LOST Theories - DarkUFO

I'm sure much of this has already been discussed. I've seen it written in almost every episode/character/etc summary that Charlotte was not "awake" in the Sideways world, a fact which seems to frustrate a lot of people as she played a fairly significant role there in moving along other characters. I'd like to argue that Charlotte was, in fact, "enlightened"-- and that we saw her awakening, way back before we realized what we were actually watching. Hers was the first enlightenment we saw. Here is what I think happened:

When Charlotte was dying of the time-travel sickness, she saw the literal flashes of her life before her eyes. She talked as if she was a child about not having chocolate before dinner, etc. What we thought was the most significant moment in her death scene was when she saw herself as a child seeing an adult Daniel Faraday in Dharmaville tell her that she had to leave The Island and never come back. This was significant because this moment hadn't actually happened yet-- the adult Daniel Faraday would not approach Child!Charlotte until after Adult!Charlotte was already dead and the rest of the time-jumpers had become stuck in 1974. So... Charlotte, in her dying moments, remembered something that had *yet to happen*. This means that the flashes before your eyes when you die, in the Lost universe, are really *everything* that happens to you not before you die but before you are awakened. We learn this from Juliet (which I'll get to in a second) but also from Charlotte herself with her dying words (and that episode's title)-- "this place is death!" Charlotte's comment was not, as we thought at the time, about The Island, but about the world she was heading into in her final moment, the Flash-Sideways world. Who better to explain that to us than Charlotte, our cultural anthropologist, who makes the biggest discovery of her life through her own death? Charlotte tried to tell Faraday and the rest of the time-jumpers what she had discovered but they couldn't yet understand, as they were still amongst the living. It's a perspective misinterpretation akin to Richard Alpert calling The Island "hell" and making characters (and us) suddenly wonder if he was right. So, fitting this into Juliet:

When Juliet died, almost the same thing happened. As we know, different souls require different things to lead them to a moment of enlightenment. Ben required violence, Kate and Claire required motherhood, Desmond and Charlie needed romantic love, etc. Charlotte lucked out-- knowledge and truth were what she sought her entire life and that was what led to her enlightenment. She died and was let in instantly on the secret, as a sense of discovery was her defining characteristic. Juliet, however, had not yet encountered Sawyer in the Sideways world. She still had things to work through-- issues that required an ex-husband in Jack and a fictional child in David. So, when Juliet's life flashed before her eyes as she died and she saw another version of her life, where she has her maiden name because she never married that scumbag and where there's an alternate version of their lives, she thinks hey! it worked! We created a parallel universe or we fixed time or whatever because all's looking good here, James! And that's her final thought, which Miles relays to Sawyer. What actually happened was that Juliet saw both worlds, right up until the moment she was enlightened. When she says "it worked" in the Sideways world, she becomes aware of what it truly means because now she's seen Sawyer, had her moment of awakening, and understands that they are dead. So, back to Charlotte for a moment.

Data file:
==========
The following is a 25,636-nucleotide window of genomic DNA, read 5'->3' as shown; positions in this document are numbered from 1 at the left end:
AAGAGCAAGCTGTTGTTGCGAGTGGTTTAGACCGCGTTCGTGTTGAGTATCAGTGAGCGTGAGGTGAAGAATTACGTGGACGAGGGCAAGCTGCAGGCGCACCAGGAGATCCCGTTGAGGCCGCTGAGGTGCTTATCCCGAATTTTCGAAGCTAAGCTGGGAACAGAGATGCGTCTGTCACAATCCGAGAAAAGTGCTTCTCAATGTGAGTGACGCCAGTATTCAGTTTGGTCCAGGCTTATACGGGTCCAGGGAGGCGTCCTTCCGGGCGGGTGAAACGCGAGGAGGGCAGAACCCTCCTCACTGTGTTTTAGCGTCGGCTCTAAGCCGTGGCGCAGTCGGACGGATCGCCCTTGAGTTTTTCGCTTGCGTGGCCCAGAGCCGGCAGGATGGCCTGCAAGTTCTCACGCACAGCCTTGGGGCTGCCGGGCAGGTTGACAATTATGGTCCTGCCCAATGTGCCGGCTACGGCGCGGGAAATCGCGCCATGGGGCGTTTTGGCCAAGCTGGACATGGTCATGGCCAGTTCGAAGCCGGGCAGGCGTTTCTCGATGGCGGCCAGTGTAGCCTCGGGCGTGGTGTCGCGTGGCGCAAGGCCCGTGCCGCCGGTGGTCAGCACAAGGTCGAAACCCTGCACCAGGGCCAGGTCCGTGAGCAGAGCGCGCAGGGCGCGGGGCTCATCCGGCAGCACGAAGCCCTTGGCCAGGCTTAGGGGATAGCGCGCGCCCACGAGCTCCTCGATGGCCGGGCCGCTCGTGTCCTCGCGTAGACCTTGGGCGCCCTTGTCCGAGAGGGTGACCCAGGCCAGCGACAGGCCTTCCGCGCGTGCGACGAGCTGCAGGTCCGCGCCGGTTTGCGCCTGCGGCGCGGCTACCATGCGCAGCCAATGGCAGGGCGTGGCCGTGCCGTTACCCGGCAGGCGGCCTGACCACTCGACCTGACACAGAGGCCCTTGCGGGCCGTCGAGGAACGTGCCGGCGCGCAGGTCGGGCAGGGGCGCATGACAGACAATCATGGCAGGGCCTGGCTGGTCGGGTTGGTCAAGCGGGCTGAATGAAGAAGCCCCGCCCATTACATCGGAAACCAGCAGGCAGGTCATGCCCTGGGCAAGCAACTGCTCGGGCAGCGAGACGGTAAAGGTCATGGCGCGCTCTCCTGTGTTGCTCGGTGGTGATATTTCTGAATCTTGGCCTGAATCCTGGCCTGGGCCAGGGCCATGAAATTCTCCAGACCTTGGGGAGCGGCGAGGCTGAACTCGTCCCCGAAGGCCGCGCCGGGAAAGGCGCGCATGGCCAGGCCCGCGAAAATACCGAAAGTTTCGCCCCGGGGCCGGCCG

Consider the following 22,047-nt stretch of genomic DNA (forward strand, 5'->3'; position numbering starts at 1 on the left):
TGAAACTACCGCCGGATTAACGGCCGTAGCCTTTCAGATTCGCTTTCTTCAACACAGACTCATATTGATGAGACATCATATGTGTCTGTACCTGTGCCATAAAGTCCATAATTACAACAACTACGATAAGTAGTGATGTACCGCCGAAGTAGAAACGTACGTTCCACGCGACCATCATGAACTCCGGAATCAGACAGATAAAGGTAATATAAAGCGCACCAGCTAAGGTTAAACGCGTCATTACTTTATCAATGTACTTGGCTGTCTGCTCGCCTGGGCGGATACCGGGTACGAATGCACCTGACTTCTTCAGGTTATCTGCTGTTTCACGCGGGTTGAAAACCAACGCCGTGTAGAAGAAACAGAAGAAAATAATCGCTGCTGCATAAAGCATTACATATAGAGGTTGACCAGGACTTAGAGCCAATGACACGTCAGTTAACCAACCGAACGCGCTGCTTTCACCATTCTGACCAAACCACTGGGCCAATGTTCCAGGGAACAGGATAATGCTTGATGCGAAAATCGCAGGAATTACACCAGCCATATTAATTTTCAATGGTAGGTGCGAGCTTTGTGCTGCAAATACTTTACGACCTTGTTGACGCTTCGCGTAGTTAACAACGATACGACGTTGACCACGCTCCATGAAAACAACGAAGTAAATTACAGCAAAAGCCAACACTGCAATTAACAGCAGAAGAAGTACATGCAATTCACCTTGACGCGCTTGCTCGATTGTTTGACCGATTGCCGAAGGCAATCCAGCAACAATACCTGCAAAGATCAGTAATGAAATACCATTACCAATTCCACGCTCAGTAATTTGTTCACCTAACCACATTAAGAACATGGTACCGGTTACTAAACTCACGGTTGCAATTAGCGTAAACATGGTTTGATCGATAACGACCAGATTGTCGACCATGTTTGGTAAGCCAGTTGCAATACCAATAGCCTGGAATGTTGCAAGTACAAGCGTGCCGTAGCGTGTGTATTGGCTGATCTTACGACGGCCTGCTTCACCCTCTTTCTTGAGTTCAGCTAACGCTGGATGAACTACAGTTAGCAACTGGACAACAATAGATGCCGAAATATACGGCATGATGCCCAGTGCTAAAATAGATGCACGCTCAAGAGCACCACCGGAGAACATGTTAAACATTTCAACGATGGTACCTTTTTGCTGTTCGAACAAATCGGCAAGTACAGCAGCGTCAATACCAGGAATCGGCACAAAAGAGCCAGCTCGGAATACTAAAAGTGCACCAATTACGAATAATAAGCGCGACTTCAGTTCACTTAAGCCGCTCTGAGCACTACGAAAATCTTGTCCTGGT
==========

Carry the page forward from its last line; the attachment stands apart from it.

Charlotte, we'll note, is not a cultural anthropologist in the Sideways world-- she's an archaelogist. Her job now is to literally dig up the past and that's what she does. She helps those around her towards their own awakening. She and Miles-- whom I think was awake, as was his father, and it likely happened at the same time-- conspire to help their fellow time-hopper Sawyer. Miles helps him with his daddy issues, which Charlotte literally digs up out of his bureau. We hear that Charlotte is the facilitator of Daniel's awakening. She helps out at Eloise's concert by waking up Charlie-- a bit of a wink as she helps him regain consciousness when he died trying to keep her freighter from reaching The Island. (There's a lot of that in the Sideways-- Pierre Chang as the MC at a night honoring Hurley, trying to boost his confidence, after Hurley got Pierre and Miles to reunite in life; Daniel and Charlie helping Desmond, after he helped them, etc.) Charlotte doesn't enter the church because she, like Ben, wants to hang in the Sideways world and experience what she didn't get to in life with Daniel. But Charlotte wasn't unenlightened-- rather, she was, as she usually was in life, the most aware in the room. And those are my thoughts. :)

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